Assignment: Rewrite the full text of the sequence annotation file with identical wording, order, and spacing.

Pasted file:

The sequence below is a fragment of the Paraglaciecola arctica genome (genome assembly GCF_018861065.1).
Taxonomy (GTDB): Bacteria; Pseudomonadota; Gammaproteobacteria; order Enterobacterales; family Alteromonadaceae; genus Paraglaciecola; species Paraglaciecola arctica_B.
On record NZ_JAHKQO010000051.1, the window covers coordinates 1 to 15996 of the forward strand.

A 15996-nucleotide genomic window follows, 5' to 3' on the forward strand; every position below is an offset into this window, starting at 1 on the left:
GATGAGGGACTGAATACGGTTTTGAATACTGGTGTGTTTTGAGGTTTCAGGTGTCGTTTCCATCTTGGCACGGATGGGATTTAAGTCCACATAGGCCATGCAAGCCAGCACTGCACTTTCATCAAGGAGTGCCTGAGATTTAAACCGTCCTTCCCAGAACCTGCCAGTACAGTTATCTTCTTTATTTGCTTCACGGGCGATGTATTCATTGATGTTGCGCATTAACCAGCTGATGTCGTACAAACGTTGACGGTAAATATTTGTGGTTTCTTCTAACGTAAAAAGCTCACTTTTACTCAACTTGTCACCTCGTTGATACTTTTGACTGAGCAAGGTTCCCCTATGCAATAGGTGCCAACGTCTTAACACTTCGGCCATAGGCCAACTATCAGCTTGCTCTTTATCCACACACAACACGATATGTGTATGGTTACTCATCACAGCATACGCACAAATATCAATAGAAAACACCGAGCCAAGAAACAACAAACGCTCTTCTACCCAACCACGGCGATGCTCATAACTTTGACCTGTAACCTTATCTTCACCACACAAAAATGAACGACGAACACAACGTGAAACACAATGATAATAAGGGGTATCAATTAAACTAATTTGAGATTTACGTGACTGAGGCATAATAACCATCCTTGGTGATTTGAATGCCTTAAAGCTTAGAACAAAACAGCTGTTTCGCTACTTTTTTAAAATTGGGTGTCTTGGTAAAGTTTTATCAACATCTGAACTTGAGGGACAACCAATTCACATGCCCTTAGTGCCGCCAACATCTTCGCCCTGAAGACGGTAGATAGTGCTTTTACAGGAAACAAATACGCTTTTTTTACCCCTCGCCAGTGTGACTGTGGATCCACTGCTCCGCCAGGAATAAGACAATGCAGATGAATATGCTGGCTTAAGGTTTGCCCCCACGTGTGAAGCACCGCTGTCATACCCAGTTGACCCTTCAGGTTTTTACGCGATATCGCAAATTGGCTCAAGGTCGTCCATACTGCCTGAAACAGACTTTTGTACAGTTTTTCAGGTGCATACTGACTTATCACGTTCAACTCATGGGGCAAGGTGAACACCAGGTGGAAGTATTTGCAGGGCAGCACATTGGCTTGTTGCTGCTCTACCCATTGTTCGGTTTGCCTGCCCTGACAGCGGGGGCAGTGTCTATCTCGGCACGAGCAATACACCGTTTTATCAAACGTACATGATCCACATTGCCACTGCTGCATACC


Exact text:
The sequence below is a fragment of the Paraglaciecola arctica genome (genome assembly GCF_018861065.1).
Taxonomy (GTDB): Bacteria; Pseudomonadota; Gammaproteobacteria; order Enterobacterales; family Alteromonadaceae; genus Paraglaciecola; species Paraglaciecola arctica_B.
On record NZ_JAHKQO010000051.1, the window covers coordinates 1 to 15996 of the forward strand.

A 15996-nucleotide genomic window follows, 5' to 3' on the forward strand; every position below is an offset into this window, starting at 1 on the left:
GATGAGGGACTGAATACGGTTTTGAATACTGGTGTGTTTTGAGGTTTCAGGTGTCGTTTCCATCTTGGCACGGATGGGATTTAAGTCCACATAGGCCATGCAAGCCAGCACTGCACTTTCATCAAGGAGTGCCTGAGATTTAAACCGTCCTTCCCAGAACCTGCCAGTACAGTTATCTTCTTTATTTGCTTCACGGGCGATGTATTCATTGATGTTGCGCATTAACCAGCTGATGTCGTACAAACGTTGACGGTAAATATTTGTGGTTTCTTCTAACGTAAAAAGCTCACTTTTACTCAACTTGTCACCTCGTTGATACTTTTGACTGAGCAAGGTTCCCCTATGCAATAGGTGCCAACGTCTTAACACTTCGGCCATAGGCCAACTATCAGCTTGCTCTTTATCCACACACAACACGATATGTGTATGGTTACTCATCACAGCATACGCACAAATATCAATAGAAAACACCGAGCCAAGAAACAACAAACGCTCTTCTACCCAACCACGGCGATGCTCATAACTTTGACCTGTAACCTTATCTTCACCACACAAAAATGAACGACGAACACAACGTGAAACACAATGATAATAAGGGGTATCAATTAAACTAATTTGAGATTTACGTGACTGAGGCATAATAACCATCCTTGGTGATTTGAATGCCTTAAAGCTTAGAACAAAACAGCTGTTTCGCTACTTTTTTAAAATTGGGTGTCTTGGTAAAGTTTTATCAACATCTGAACTTGAGGGACAACCAATTCACATGCCCTTAGTGCCGCCAACATCTTCGCCCTGAAGACGGTAGATAGTGCTTTTACAGGAAACAAATACGCTTTTTTTACCCCTCGCCAGTGTGACTGTGGATCCACTGCTCCGCCAGGAATAAGACAATGCAGATGAATATGCTGGCTTAAGGTTTGCCCCCACGTGTGAAGCACCGCTGTCATACCCAGTTGACCCTTCAGGTTTTTACGCGATATCGCAAATTGGCTCAAGGTCGTCCATACTGCCTGAAACAGACTTTTGTACAGTTTTTCAGGTGCATACTGACTTATCACGTTCAACTCATGGGGCAAGGTGAACACCAGGTGGAAGTATTTGCAGGGCAGCACATTGGCTTGTTGCTGCTCTACCCATTGTTCGGTTTGCCTGCCCTGACAGCGGGGGCAGTGTCTATCTCGGCACGAGCAATACACCGTTTTATCAAACGTACATGATCCACATTGCCACTGCTGCATACC